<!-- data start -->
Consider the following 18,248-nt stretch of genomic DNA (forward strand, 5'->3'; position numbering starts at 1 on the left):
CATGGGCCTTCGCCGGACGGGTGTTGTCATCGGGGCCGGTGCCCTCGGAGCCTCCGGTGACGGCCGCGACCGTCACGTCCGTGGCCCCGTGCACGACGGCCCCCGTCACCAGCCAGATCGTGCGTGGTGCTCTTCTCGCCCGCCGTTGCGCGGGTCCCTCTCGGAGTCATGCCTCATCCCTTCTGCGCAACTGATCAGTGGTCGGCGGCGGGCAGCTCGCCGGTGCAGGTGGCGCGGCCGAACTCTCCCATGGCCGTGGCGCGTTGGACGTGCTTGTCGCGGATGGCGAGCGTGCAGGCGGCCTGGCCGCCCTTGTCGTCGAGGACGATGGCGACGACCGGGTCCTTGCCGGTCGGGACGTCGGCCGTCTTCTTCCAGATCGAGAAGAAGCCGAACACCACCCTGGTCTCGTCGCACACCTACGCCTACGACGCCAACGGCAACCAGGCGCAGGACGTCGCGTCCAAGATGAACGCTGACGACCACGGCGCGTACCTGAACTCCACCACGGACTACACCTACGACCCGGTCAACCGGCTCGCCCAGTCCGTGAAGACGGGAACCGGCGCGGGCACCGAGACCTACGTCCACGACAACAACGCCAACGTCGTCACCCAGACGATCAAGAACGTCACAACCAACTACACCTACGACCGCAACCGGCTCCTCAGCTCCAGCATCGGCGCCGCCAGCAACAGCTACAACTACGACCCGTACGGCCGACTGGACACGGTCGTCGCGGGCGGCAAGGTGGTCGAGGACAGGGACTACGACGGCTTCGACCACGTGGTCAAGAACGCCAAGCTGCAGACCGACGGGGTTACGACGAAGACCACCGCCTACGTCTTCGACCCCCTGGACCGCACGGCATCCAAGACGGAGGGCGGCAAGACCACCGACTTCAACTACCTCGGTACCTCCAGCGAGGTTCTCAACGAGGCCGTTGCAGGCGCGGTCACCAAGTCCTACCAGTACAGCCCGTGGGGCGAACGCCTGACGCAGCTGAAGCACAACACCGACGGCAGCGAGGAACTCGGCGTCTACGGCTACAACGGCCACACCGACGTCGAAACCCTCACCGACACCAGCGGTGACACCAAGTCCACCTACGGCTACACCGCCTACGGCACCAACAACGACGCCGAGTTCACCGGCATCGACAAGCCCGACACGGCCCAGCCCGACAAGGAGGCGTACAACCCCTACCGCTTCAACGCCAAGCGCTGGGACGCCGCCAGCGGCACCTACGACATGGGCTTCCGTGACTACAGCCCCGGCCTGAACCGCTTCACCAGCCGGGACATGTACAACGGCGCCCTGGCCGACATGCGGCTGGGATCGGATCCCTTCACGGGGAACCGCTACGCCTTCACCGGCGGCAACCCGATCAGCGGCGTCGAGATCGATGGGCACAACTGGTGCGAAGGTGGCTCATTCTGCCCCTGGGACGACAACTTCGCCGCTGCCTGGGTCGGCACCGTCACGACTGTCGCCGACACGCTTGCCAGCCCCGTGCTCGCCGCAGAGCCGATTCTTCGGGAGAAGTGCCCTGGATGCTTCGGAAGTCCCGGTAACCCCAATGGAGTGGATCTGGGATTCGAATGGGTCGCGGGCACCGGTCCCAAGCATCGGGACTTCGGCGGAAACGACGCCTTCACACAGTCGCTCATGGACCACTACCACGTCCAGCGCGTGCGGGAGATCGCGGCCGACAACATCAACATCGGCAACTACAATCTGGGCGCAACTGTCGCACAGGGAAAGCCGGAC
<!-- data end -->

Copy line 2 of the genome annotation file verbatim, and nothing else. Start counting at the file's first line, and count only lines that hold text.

CATGGGCCTTCGCCGGACGGGTGTTGTCATCGGGGCCGGTGCCCTCGGAGCCTCCGGTGACGGCCGCGACCGTCACGTCCGTGGCCCCGTGCACGACGGCCCCCGTCACCAGCCAGATCGTGCGTGGTGCTCTTCTCGCCCGCCGTTGCGCGGGTCCCTCTCGGAGTCATGCCTCATCCCTTCTGCGCAACTGATCAGTGGTCGGCGGCGGGCAGCTCGCCGGTGCAGGTGGCGCGGCCGAACTCTCCCATGGCCGTGGCGCGTTGGACGTGCTTGTCGCGGATGGCGAGCGTGCAGGCGGCCTGGCCGCCCTTGTCGTCGAGGACGATGGCGACGACCGGGTCCTTGCCGGTCGGGACGTCGGCCGTCTTCTTCCAGATCGAGAAGAAGCCGAACACCACCCTGGTCTCGTCGCACACCTACGCCTACGACGCCAACGGCAACCAGGCGCAGGACGTCGCGTCCAAGATGAACGCTGACGACCACGGCGCGTACCTGAACTCCACCACGGACTACACCTACGACCCGGTCAACCGGCTCGCCCAGTCCGTGAAGACGGGAACCGGCGCGGGCACCGAGACCTACGTCCACGACAACAACGCCAACGTCGTCACCCAGACGATCAAGAACGTCACAACCAACTACACCTACGACCGCAACCGGCTCCTCAGCTCCAGCATCGGCGCCGCCAGCAACAGCTACAACTACGACCCGTACGGCCGACTGGACACGGTCGTCGCGGGCGGCAAGGTGGTCGAGGACAGGGACTACGACGGCTTCGACCACGTGGTCAAGAACGCCAAGCTGCAGACCGACGGGGTTACGACGAAGACCACCGCCTACGTCTTCGACCCCCTGGACCGCACGGCATCCAAGACGGAGGGCGGCAAGACCACCGACTTCAACTACCTCGGTACCTCCAGCGAGGTTCTCAACGAGGCCGTTGCAGGCGCGGTCACCAAGTCCTACCAGTACAGCCCGTGGGGCGAACGCCTGACGCAGCTGAAGCACAACACCGACGGCAGCGAGGAACTCGGCGTCTACGGCTACAACGGCCACACCGACGTCGAAACCCTCACCGACACCAGCGGTGACACCAAGTCCACCTACGGCTACACCGCCTACGGCACCAACAACGACGCCGAGTTCACCGGCATCGACAAGCCCGACACGGCCCAGCCCGACAAGGAGGCGTACAACCCCTACCGCTTCAACGCCAAGCGCTGGGACGCCGCCAGCGGCACCTACGACATGGGCTTCCGTGACTACAGCCCCGGCCTGAACCGCTTCACCAGCCGGGACATGTACAACGGCGCCCTGGCCGACATGCGGCTGGGATCGGATCCCTTCACGGGGAACCGCTACGCCTTCACCGGCGGCAACCCGATCAGCGGCGTCGAGATCGATGGGCACAACTGGTGCGAAGGTGGCTCATTCTGCCCCTGGGACGACAACTTCGCCGCTGCCTGGGTCGGCACCGTCACGACTGTCGCCGACACGCTTGCCAGCCCCGTGCTCGCCGCAGAGCCGATTCTTCGGGAGAAGTGCCCTGGATGCTTCGGAAGTCCCGGTAACCCCAATGGAGTGGATCTGGGATTCGAATGGGTCGCGGGCACCGGTCCCAAGCATCGGGACTTCGGCGGAAACGACGCCTTCACACAGTCGCTCATGGACCACTACCACGTCCAGCGCGTGCGGGAGATCGCGGCCGACAACATCAACATCGGCAACTACAATCTGGGCGCAACTGTCGCACAGGGAAAGCCGGAC